Paganism is growing and thriving in the ‘seedbed’ left by secular humanism.  Paganism is rushing into the spiritual void left by secularism.  And, though paganism offers itself as a new comprehensive ordering principle; it still needs evolution in order to function (evolutionary theory is the pseudo-universal that drives paganism). 

 

Secularists want a ‘spiritual’ answer—but not from Christianity.  Paganism offers that spiritual answer.  In presenting its totalizing cosmology, paganism has gone to war against theism and the biblical truth of male and female as the image of God as standing in the way of its goal of global oneness.  In a sense, paganism is the ‘stepchild’ of secular humanism—it has germinated in the seedbed of secular humanism.  

 

This worldview ‘lens’ of paganism proposes a sweeping monistic vision—stressing the oneness of all things; the divinity of man and nature; and the goal of global harmony.  Paganism as a worldview presents a new view of the order of creation—a new way to view reality.   This is a patent denial of biblical cosmology.  It is a rejection of the Creator’s order.  The antithesis affirmed in Scripture demonstrates that paganism is not partly right—but is the very antithesis, or opposite of the truth.[xxii] 

 

The appeal of non-theistic spirituality

 

Secular humanism “killed God” and postmodernity deconstructed meaning.  People were left people yearning for something spiritual.  Currently the Western world is awash in spiritualities—all of which are from below.  More and more Americans are looking for spiritual power within rather than to the God of religion.  Each year the sentiment grows that ‘the god of the sacred within’ removes the need for church.[xxiii]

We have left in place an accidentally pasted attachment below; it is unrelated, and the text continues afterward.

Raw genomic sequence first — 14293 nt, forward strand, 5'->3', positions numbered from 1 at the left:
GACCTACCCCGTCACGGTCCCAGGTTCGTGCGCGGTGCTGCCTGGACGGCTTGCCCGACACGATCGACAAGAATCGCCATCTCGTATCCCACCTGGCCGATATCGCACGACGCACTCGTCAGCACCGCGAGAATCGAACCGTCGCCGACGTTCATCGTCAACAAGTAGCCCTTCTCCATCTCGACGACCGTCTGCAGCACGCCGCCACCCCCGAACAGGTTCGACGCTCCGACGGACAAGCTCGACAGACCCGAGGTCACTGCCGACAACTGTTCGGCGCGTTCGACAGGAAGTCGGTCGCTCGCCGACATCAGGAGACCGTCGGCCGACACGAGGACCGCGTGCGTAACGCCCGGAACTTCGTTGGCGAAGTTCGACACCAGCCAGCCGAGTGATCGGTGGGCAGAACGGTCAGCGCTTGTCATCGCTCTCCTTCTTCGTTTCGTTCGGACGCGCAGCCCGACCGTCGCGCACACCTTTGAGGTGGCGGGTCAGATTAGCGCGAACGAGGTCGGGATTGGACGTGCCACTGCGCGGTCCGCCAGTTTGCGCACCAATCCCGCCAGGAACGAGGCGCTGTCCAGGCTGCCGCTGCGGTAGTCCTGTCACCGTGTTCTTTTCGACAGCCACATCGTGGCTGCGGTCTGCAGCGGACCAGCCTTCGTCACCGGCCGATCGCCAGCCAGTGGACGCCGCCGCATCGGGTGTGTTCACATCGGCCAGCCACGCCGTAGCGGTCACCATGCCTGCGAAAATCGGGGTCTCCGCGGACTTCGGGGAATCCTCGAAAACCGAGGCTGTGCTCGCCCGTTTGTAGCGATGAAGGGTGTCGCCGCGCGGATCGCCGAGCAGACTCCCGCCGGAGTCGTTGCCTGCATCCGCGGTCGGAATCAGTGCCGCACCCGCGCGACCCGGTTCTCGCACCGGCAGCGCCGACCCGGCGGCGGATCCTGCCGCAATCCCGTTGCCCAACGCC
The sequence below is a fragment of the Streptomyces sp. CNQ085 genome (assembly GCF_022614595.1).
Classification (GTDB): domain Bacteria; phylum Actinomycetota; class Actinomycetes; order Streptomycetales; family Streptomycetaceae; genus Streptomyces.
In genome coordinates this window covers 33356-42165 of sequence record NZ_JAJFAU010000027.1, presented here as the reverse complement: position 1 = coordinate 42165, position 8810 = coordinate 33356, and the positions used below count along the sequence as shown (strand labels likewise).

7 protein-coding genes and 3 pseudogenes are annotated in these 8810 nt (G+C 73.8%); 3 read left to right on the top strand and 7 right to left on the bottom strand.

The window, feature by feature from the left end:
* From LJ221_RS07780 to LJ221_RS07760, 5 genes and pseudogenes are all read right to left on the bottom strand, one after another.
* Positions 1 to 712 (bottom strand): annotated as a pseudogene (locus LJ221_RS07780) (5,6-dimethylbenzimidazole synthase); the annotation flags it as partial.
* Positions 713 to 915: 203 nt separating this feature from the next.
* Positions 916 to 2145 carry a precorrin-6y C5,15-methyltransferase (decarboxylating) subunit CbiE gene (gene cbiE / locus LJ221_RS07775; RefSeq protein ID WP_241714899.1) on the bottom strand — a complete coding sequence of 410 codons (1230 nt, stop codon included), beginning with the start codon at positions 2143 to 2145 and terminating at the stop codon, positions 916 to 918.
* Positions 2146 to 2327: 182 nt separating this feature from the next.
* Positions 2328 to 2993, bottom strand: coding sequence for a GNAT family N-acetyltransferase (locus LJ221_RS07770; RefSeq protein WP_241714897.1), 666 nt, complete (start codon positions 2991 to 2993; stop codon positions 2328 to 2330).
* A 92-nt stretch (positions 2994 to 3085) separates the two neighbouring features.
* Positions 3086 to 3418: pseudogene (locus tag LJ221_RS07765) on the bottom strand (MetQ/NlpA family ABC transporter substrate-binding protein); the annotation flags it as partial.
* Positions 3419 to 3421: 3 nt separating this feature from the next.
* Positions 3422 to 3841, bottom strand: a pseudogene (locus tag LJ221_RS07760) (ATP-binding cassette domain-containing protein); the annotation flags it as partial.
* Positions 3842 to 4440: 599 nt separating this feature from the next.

Common to contemporary spiritualities is that god and spirituality may be accessed within the self and unmediated (as if a god lives in all of us and we just have to open the door to self to reach the divine anytime we want). 

 

Biblical theism condemns all privately constructed sacred spaces.  The truth is that there is a fixed boundary between God and the sinner.  That boundary cannot be crossed on our side (a biblical truth which offends PM’s).  We could summarize the elements of contrast between theistic and non-theistic spirituality as follows:

 

1.)    God hides from sinners; He cannot be had on the sinner’s terms.

2.)    Home-made spiritualities are all blind the fact that there is a boundary. 

3.)    You won’t understand the boundary unless the grace of God and the Spirit of God illuminates your darkened understanding.